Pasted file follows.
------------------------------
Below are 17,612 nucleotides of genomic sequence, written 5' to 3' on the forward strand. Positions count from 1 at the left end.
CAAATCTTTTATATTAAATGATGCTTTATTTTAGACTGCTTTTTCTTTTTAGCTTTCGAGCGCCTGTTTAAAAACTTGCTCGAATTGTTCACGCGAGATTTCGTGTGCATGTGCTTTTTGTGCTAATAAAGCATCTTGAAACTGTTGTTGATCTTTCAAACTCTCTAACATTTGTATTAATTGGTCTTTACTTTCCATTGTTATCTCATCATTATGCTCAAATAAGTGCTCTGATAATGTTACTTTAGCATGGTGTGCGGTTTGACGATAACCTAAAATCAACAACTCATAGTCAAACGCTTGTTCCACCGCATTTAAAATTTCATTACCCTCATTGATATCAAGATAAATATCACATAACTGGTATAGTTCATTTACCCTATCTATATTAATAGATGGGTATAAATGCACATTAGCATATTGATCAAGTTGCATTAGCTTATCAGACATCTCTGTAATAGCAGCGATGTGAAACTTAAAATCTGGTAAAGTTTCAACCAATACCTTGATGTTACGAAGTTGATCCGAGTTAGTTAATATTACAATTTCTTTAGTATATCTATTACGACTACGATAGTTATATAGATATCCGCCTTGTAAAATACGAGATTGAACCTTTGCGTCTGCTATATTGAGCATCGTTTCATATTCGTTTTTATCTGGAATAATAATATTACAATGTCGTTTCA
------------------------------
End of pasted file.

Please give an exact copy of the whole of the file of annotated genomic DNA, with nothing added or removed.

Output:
Below are 17,612 nucleotides of genomic sequence, written 5' to 3' on the forward strand. Positions count from 1 at the left end.
CAAATCTTTTATATTAAATGATGCTTTATTTTAGACTGCTTTTTCTTTTTAGCTTTCGAGCGCCTGTTTAAAAACTTGCTCGAATTGTTCACGCGAGATTTCGTGTGCATGTGCTTTTTGTGCTAATAAAGCATCTTGAAACTGTTGTTGATCTTTCAAACTCTCTAACATTTGTATTAATTGGTCTTTACTTTCCATTGTTATCTCATCATTATGCTCAAATAAGTGCTCTGATAATGTTACTTTAGCATGGTGTGCGGTTTGACGATAACCTAAAATCAACAACTCATAGTCAAACGCTTGTTCCACCGCATTTAAAATTTCATTACCCTCATTGATATCAAGATAAATATCACATAACTGGTATAGTTCATTTACCCTATCTATATTAATAGATGGGTATAAATGCACATTAGCATATTGATCAAGTTGCATTAGCTTATCAGACATCTCTGTAATAGCAGCGATGTGAAACTTAAAATCTGGTAAAGTTTCAACCAATACCTTGATGTTACGAAGTTGATCCGAGTTAGTTAATATTACAATTTCTTTAGTATATCTATTACGACTACGATAGTTATATAGATATCCGCCTTGTAAAATACGAGATTGAACCTTTGCGTCTGCTATATTGAGCATCGTTTCATATTCGTTTTTATCTGGAATAATAATATTACAATGTCGTTTCA